Alan Clark, SUSE CTO Office lead focused on Industry Initiatives and Emerging Standards and chairman of the OpenStack Foundation board of directors, said, “SUSE is excited to join the iRODS Consortium, lending our open source technical expertise to help advance the iRODS data management software. The integration with SUSE Enterprise Storage helps customers lower total cost of ownership, leveraging commodity hardware to support their iRODS-managed storage environments. As a leading provider of open source software, SUSE helps our customers leverage the latest open source technologies for application delivery and software-defined infrastructure. SUSE tests and hardens our solutions, ensuring they are enterprise ready and backed by our superior support experience.”

  • Cortex Command Goes Open Source, Gets LAN Support

    To help facilitate future community development, Data Realms have released the game’s source code.

  • Why Open Source Matters For Chinese Tech Firms?

    As companies plow more and more investment into AI research, China has finally woken up to the realisation of open source and how it can shape the development of a field that’s becoming increasingly attractive. Over the last few years, open-source has become the foundation of innovation — and the major contributions come from tech giants like Facebook, Microsoft, Google, Uber and Amazon among others. In November 2015, Google made an unparalleled move by open-sourcing its software library — which now rivals Torch, Caffe and Theano.

    These are the open-source lessons that big Chinese companies seem to be learning fast. Traditionally, Chinese firms have trailed behind their US counterparts when it comes to the contributions from the US and Europe, but that’s changing now. Over a period of time, Chinese tech companies are trying to grow their influence in the open-source world by building a robust ecosystem. Not only that, they have learnt that open-sourcing tech can help attract great ML talent and increasingly it is also making good business sense. At a time when the AI tool stack is evolving, enterprises are rushing to grab a pie and provide a unified software and hardware technology stack. Internet and cloud Chinese tech giants have woken up to the promise of open source and AI-related datasets and models can serve the bigger business goals of the companies.

  • How Open Source Alluxio Is Democratizing Data Orchestration

    Alluxio is one of the many leading open-source projects/companies – including Spark and Mesosphere – that emerged from UC Berkeley Labs. Haoyuan (H.Y.) Li Founder, Chairman and CTO of Alluxio, sat down with Swapnil Bhartiya, Editor-in-Chief of TFIR to discuss how Alluxio is providing new ways for organizations to manage data at scale with its data orchestration platform.

    Alluxio’s data orchestration layer has increased efficiency by four times, so companies are finding that work that used to take one year now takes three months.

    For many enterprise companies, the path to the cloud starts with an intermediate step of a hybrid cloud approach, Li said. He also sees widespread enterprise adoption of a multi-cloud strategy.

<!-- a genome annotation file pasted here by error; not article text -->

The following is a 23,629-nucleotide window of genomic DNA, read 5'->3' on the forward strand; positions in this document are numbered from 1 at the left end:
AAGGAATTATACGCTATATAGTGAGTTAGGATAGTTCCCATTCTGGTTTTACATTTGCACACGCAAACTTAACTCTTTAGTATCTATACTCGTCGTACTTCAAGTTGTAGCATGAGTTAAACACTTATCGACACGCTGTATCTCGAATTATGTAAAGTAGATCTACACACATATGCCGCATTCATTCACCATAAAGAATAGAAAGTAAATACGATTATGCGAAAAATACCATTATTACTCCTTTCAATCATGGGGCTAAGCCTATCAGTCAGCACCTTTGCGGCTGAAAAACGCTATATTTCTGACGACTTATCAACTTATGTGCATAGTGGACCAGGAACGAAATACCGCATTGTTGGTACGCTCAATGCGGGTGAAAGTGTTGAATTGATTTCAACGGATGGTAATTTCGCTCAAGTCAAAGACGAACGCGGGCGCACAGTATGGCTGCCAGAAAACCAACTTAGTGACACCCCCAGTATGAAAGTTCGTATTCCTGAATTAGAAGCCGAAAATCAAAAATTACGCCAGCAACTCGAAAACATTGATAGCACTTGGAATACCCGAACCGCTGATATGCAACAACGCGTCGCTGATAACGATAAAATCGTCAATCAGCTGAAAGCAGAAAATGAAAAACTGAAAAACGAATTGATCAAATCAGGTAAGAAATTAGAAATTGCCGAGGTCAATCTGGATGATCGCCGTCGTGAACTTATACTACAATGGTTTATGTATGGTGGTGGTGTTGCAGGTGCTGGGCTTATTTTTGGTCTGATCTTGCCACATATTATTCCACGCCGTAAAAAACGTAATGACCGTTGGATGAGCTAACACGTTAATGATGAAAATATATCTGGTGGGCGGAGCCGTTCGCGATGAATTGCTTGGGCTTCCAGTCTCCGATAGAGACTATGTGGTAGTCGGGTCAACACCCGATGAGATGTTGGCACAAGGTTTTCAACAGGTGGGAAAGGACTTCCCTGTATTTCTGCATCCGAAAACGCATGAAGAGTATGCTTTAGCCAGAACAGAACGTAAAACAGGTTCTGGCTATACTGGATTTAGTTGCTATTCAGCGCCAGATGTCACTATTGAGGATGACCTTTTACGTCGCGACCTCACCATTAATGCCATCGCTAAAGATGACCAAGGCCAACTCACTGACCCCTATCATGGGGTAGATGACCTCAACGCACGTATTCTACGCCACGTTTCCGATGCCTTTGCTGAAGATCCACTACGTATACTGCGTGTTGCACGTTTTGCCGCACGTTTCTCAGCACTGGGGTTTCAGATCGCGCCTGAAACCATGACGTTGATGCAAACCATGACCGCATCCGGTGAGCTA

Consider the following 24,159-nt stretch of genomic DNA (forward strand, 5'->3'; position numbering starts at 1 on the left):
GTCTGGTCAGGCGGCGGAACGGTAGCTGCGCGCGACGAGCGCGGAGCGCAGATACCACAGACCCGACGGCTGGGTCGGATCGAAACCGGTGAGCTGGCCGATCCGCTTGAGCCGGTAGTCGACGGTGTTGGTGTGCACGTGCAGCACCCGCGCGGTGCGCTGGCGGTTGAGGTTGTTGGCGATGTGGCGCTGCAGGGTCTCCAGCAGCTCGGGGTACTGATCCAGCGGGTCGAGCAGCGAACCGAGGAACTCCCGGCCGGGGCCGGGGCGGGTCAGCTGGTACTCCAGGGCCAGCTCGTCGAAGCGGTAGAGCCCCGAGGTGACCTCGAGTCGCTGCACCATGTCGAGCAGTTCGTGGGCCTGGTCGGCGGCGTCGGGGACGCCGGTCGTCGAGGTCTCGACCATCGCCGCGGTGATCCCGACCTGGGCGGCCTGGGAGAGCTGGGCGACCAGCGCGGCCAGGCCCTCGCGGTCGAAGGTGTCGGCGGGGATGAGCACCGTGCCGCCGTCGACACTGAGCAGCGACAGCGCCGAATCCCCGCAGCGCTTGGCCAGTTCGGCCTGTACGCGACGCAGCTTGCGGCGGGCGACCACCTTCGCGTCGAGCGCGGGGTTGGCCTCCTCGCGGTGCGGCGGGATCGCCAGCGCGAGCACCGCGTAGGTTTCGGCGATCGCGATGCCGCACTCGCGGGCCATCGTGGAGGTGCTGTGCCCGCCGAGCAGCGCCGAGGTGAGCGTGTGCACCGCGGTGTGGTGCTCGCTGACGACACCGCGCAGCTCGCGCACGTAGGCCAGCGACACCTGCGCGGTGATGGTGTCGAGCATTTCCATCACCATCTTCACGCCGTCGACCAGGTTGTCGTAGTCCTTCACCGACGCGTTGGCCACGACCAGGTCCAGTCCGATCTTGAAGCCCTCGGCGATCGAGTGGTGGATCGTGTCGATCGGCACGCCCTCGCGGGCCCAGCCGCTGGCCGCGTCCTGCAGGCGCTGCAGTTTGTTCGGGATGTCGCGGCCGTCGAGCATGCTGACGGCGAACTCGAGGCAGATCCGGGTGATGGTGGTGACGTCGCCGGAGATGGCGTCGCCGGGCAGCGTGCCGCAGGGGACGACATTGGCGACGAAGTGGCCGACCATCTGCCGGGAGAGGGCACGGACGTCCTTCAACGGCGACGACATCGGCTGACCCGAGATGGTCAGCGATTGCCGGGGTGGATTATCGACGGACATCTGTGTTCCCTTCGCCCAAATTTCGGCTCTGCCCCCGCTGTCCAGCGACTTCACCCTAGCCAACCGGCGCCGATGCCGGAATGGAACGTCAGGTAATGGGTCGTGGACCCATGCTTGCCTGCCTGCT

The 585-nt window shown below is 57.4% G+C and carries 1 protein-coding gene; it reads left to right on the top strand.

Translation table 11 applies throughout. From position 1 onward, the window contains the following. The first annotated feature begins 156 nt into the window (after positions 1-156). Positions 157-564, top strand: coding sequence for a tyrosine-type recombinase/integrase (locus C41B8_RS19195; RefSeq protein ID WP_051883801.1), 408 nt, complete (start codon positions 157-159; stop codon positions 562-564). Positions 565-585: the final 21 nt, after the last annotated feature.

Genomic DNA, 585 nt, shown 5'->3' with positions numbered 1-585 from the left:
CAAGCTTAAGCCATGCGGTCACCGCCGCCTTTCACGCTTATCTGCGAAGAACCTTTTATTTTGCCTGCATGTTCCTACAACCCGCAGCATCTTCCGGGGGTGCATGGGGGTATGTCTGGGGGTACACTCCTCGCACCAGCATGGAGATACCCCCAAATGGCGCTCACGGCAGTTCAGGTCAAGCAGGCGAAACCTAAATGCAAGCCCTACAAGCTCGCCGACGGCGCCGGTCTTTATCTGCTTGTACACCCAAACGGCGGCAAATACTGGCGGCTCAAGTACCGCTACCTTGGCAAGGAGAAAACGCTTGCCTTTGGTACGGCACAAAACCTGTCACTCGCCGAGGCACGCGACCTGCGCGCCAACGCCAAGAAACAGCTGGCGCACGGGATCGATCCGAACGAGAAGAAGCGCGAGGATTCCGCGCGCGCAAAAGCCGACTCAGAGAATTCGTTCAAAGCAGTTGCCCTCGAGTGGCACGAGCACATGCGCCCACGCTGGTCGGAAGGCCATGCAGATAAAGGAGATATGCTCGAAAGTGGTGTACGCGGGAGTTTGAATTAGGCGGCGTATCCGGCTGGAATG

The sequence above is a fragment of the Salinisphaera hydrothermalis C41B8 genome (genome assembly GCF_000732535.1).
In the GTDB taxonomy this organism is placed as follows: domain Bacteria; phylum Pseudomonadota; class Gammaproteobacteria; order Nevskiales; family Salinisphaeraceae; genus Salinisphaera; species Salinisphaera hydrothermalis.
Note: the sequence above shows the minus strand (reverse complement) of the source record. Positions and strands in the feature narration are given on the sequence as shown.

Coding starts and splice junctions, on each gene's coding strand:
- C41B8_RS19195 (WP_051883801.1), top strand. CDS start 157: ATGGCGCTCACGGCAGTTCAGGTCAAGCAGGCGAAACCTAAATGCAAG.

• Cloudera Moves To All-Open Source Model In Major Shift

    Amidst financial troubles and departure of chief executive Tom Reilly, company says it wants to emulate success of pure open source pioneer Red Hat.

  • Cloudera Follows Hortonworks' Open Source Lead

    Trying to survive the carnage AWS and the like are causing in the Big Data space, Cloudera is open sourcing its entire product line. [...] Less than six months after closing its merger with Hortonworks, the Big Data company Cloudera has announced it's going all open source.

More in Tux Machines

KDE Frameworks 5.61, Applications 19.08 in FreeBSD

Recent releases were KDE Frameworks 5.61 and KDE Applications 19.08. These have both landed in the official FreeBSD ports tree, after Tobias did most of the work and I pushed the big red button. Your FreeBSD machine will need to be following current ports – not the quarterly release branches, since we don’t backport to those. All the modern bits have arrived, maintaining the KDE-FreeBSD team’s commitment to up-to-date software for the FreeBSD desktop. The one thing we’re currently lagging on is Qt 5.13. There’s a FreeBSD problem report tracking that update. Read more

Dev branch moving towards Qt 6

As you know, Qt 5.14 will be branched pretty soon. After that I would expect that most new development work would start to be aimed towards Qt 6. As it looks right now, 5.15 will be a smaller release where we polish what we have in 5.14, and prepare some things for Qt 6. To reflect that and help us all understand that the development focus is now towards Qt 6, I would like to propose that dev becomes the Qt 6 branch after we branched away 5.14 (and we merge wip/qt6 back into dev). We can then either create a 5.15 branch at the same time, or slightly later, once 5.14 has stabilised a bit more (e.g. after the beta or RC). Read more Also: Qt's Development Branch To Begin Forming Qt 6

Today in Techrights

How to Check Which Debian Version are you Running

Wondering which Debian version are you running? This tutorial teaches you several ways to check Debian version in the terminal. Read more